"There is danger from all men. The only maxim of a free government ought to be to trust no man living with
power to endanger the public liberty." - - - - John Adams

Wednesday, September 17, 2014

Dem Senator questions Obama war policy

We are ruled over by the insane
We flood Islamist groups in Syria with weapons and then we scream we have to attack Syria because it is full of weapons.

As Senate leaders announced a proposal to lump together authorization and funding for military operations to combat Islamic State terrorists in Syria, members of both parties signaled deep disappointment.

Exiting Senate lunches, Sen. Joe Manchin (D-WV) was deeply skeptical of the decision to go to war in Syria.

Speaking to reporters on Capitol Hill, Manchin said he was concerned that the United States was about to repeat the same mistakes as in Iraq in Syria reports Breitbart News.

“We spent eight years training, clothing, feeding, and arming a 280,000 person army, spent 20 billion dollars, and the first time they got a challenge they went and ran and basically turned over their weapons to the enemy?” he asked. 

Obama Is Arming ISIS to Fight ISIS

Earlier, in a hearing with Defense Secretary Chuck Hagel and General Patrick Dempsy, Manchin appeared exasperated when questioning the proposed actions in Syria, pointing out that he was having difficulty explaining to his constituents why it was important to send more resources into the Middle East.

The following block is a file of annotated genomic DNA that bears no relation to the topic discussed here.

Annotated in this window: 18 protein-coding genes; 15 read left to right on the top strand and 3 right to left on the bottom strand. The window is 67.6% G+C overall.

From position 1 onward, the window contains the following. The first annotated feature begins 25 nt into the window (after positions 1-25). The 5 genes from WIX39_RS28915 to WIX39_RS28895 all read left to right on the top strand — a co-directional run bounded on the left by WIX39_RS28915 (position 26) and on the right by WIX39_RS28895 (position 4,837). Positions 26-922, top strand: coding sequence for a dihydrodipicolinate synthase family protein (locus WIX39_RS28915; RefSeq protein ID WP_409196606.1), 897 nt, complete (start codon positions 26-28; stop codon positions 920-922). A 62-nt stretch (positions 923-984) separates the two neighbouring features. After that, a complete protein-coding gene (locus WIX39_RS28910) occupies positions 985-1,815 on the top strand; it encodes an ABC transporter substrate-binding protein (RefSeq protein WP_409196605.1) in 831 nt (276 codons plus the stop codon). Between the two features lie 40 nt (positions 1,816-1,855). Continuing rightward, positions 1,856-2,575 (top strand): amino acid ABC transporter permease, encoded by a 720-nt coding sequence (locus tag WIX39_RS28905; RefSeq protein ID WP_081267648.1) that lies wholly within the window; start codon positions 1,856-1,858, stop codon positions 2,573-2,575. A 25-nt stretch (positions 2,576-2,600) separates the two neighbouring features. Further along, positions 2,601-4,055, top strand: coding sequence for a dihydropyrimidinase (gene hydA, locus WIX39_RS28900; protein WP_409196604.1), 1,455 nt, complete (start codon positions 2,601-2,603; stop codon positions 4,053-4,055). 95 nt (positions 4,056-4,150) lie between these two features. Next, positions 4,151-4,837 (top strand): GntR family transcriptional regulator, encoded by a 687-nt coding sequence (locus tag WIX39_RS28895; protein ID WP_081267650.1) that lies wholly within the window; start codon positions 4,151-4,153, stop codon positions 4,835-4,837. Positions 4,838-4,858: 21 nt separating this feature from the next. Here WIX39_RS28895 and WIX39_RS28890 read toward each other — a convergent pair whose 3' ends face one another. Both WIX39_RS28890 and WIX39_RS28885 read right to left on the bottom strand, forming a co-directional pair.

Manchin pointed out the absurdity of trying to train fighters in Syria to fight ISIS when both parties were interested in toppling Assad.

“So what happens if they say -- why won’t we just all join forces to beat Assad?” he asked.
“Nothing makes sense to me at all,” he said, although he admitted that he was supportive of air strikes and tactical support in Iraq as long as Iraqis were willing to take the ground game.

Speaking to Breitbart News, Manchin did not indicate how he would vote on the continuing resolution with war funding and authorization in Syria, but was unhappy with the decision to add the two together, calling it “absolutely unwarranted.”

“I want them to separate them. I think we should stay here, and the most valuable policy decisions we have to make is the future of where we are going in that part of the world… isn’t it serious enough to separate the two and let us vote on where we are going on the policy in the war that we’ve been embroiled into whatever the outset is?” he asked. “If it looks like a duck, and it walks like a duck, then it’s probably war -- over there.”

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